Tradescantia Zebrina .:. The Wandering Jew


tales and opinions of the wandering Jew

Recent Recipes

A little late, but as promised… recipes! The lasagna recipe is modified from one I saw on Giada De Laurentiis’ Everyday Italian. Her version called for a whole lot of cheese and dairy and pancetta. For obvious reasons, my version had to change. The second recipe is one of my own creations for lemon pie. Enjoy!

Asparagus Lasagna
Lasagna noodles, cooked and drained
2 or 3 bunches of asparagus, cut into 1-inch pieces
1 medium onion, diced
2 garlic cloves, minced
1 tsp olive oil
1 jar sun-dried tomatoes in oil
1 bunch basil
1 tbsp Parmasan cheese, grated
1 container (15oz) light ricotta
1 package of Lightlife’s Smart Bacon (vegan), diced.
salt and pepper

In a food processor, make a pesto out of the sun dried tomatoes (use some of the oil from the jar, but discard most), basil, and Parmesan.

Sauté the onion and garlic in the olive oil until golden.

Bring a large pot of water to a boil. Blanche the asparagus pieces, drain, put back in the pot. Add the onion and garlic. Stir in the ricotta, a dash of salt and pepper.

Spread half of the pesto in the bottom of your lasagna dish. Add two tablespoons of water, spread around. Put down one layer of noodles (about 3 noodles). Spread half of the asparagus mixture on top of the noodles. Sprinkle half of the bacon on top. Add a layer of noodles. Spread remaining half of asparagus, then bacon. Add a layer of noodles. Cover top with the remaining pesto. Optional: sprinkle cheese on top. (I didn’t do that.) Bake at 375F until bubbling, about 20 minutes.

The feedback was that we were all rather surprised to be eating “bacon” on Shabbos (myself included), even though we all knew it was a vegan product. The saltiness of the bacon went really well with the asparagus. It’s not a saucy lasagna, but still works.

Lemon Slice Pie
4 lemons
1/4 cup confectioners’ sugar
1/4 cup white sugar
1 tsp vanilla extract

Using a mandolin, slice the lemons as thin as possible. (Including the rind; try to remove the pips as you spot them.) Put in a bowl; try to include as much of the juice as possible. Add the two sugars and vanilla to the bowl. Cover, refrigerate 24 hours, stirring once or twice.

I ran out of time, so I bought frozen pie shells. Which you can too, or make your own pie shells. You want a top and bottom crust on this pie. If using frozen pie shells, you can use one as the top. Read the instructions on the package for doing this, or ask me if you get stuck.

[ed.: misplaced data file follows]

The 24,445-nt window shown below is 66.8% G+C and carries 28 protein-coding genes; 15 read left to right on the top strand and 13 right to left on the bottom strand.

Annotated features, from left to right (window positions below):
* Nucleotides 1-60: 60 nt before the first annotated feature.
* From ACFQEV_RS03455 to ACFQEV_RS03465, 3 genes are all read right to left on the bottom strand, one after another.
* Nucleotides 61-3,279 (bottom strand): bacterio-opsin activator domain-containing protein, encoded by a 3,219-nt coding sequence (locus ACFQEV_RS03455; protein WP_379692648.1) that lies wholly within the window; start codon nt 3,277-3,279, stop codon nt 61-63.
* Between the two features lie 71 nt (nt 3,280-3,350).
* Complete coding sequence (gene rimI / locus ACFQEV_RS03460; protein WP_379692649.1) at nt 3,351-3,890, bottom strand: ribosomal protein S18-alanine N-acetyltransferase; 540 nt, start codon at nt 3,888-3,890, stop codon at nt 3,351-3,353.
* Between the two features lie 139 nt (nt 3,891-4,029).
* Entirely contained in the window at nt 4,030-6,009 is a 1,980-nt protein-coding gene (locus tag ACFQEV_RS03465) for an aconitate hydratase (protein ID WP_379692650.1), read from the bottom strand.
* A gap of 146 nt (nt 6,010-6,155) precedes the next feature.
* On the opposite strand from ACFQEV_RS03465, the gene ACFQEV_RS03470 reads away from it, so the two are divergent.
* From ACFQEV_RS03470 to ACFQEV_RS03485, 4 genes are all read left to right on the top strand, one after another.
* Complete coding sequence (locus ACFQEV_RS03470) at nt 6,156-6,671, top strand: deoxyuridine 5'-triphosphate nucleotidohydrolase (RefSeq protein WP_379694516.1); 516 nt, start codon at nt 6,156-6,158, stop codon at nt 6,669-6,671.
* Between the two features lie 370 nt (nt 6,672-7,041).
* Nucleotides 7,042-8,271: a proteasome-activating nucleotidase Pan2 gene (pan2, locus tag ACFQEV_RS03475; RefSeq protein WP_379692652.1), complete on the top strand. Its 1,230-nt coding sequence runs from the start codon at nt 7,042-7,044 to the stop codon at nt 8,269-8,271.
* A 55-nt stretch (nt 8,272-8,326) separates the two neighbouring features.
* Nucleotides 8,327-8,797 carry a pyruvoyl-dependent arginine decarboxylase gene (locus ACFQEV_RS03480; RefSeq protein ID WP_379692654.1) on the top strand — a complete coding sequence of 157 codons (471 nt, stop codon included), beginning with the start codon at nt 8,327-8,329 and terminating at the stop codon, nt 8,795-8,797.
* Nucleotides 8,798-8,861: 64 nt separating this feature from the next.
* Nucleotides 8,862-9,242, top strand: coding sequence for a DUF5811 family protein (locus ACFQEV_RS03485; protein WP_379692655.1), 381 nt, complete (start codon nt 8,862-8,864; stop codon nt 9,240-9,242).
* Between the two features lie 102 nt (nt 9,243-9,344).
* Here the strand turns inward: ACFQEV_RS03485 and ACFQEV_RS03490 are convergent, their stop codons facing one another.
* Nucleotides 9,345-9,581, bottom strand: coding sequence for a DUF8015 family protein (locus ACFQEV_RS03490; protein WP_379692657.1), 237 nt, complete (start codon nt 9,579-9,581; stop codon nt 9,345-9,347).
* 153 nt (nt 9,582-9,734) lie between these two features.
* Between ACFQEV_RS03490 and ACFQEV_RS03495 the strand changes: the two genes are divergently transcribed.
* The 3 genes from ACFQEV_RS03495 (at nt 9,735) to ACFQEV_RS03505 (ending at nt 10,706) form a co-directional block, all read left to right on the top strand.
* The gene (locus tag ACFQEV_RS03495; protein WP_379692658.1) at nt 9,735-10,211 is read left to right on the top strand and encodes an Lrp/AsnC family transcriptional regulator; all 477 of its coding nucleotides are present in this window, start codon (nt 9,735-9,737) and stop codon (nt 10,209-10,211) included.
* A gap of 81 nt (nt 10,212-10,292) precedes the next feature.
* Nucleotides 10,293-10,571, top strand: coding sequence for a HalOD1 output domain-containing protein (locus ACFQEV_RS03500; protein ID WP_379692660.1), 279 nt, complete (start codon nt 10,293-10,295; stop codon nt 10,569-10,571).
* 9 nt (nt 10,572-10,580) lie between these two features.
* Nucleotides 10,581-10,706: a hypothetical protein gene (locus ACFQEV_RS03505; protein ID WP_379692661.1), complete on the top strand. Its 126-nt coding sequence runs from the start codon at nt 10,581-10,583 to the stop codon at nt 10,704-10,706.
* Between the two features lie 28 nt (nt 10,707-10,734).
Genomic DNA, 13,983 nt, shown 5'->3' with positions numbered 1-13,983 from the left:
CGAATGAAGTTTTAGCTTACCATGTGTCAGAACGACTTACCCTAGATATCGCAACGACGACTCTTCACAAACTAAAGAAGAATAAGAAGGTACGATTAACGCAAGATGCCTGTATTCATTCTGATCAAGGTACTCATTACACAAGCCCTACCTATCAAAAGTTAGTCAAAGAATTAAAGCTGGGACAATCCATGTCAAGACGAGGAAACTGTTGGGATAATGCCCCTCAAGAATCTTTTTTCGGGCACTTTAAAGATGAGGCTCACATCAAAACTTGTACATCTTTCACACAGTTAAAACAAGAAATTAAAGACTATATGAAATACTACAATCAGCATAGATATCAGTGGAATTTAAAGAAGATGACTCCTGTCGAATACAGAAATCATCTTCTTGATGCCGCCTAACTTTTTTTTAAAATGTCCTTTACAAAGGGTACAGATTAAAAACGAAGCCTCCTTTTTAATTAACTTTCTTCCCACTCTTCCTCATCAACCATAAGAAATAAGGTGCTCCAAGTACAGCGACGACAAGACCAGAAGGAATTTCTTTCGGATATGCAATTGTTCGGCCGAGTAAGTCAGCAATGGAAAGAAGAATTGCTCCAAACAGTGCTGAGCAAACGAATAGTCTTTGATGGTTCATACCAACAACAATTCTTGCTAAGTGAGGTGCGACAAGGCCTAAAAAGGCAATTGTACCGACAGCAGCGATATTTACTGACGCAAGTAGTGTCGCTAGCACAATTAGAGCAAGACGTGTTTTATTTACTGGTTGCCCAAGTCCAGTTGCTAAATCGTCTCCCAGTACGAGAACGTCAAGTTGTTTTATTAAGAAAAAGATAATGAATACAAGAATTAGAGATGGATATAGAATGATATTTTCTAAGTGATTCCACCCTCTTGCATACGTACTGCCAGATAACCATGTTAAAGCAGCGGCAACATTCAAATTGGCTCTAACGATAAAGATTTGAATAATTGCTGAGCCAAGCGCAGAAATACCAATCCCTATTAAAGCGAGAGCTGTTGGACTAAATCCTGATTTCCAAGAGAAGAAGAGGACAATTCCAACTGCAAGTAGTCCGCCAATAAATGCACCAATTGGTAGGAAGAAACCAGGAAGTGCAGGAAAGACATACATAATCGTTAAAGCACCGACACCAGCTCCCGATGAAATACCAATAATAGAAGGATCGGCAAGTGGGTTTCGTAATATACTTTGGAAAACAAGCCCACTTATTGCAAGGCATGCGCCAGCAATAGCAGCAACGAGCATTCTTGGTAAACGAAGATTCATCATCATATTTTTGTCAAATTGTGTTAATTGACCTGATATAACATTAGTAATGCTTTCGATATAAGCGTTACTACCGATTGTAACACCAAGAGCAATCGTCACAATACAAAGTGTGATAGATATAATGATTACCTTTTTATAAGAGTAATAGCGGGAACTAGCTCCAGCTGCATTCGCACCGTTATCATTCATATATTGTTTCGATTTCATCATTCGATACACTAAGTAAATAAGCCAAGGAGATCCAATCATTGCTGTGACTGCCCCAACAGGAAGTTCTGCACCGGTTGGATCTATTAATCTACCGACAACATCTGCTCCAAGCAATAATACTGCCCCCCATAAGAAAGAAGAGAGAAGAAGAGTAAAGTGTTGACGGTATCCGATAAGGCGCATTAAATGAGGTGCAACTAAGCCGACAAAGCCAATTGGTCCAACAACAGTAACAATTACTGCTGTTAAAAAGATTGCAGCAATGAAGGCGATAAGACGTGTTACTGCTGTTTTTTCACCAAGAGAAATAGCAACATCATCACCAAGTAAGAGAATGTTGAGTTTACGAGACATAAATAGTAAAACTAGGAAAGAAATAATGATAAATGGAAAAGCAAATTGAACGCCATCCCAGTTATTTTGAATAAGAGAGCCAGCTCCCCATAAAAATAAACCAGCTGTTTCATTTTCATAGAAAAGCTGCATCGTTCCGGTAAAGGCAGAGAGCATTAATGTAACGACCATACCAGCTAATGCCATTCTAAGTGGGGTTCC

Put the lemon mixture in the bottom shell, filling it up high. Put the top shell/dough on top. Cut a slit/X in the middle for steam to escape, and seal it with the bottom crust by pressing a fork all the way around. Place the pie on a baking sheet, then bake for 45 minutes as 375F. (Top will look golden and yummy.) (The sheet is needed as excess lemon juice might bubble out.)

Serve with vanilla ice cream or whipped cream to help cut the tartness of the pie.

The feedback on the pie was that half thought it was perfectly tart, while a couple thought it was too tart, and a couple thought it wasn’t tart enough. With one exception, everyone liked the texture.


Filed under: good eats, recipes

How To Avoid Dying (and other mishegas)

First, cross-posted from Jewschool is a short piece on the power of prayer:

“A study published by researchers at Yeshiva University and its medical school, Albert Einstein College of Medicine, strongly suggests that regular attendance at religious services reduces the risk of death by approximately 20%. The findings, published in Psychology and Health, were based on data drawn from participants who spanned numerous religious denominations.

“To evaluate the impact of religiosity on mortality and morbidity, the investigators looked at variables including self-report of religious affiliation, frequency of religious service attendance, and religious strength as well as comfort, in relation to coronary heart disease (CHD) and death. It is important to note that the study did not attempt to measure spirituality; rather, it examined self-report religiosity measures (irrespective of the participant’s religion).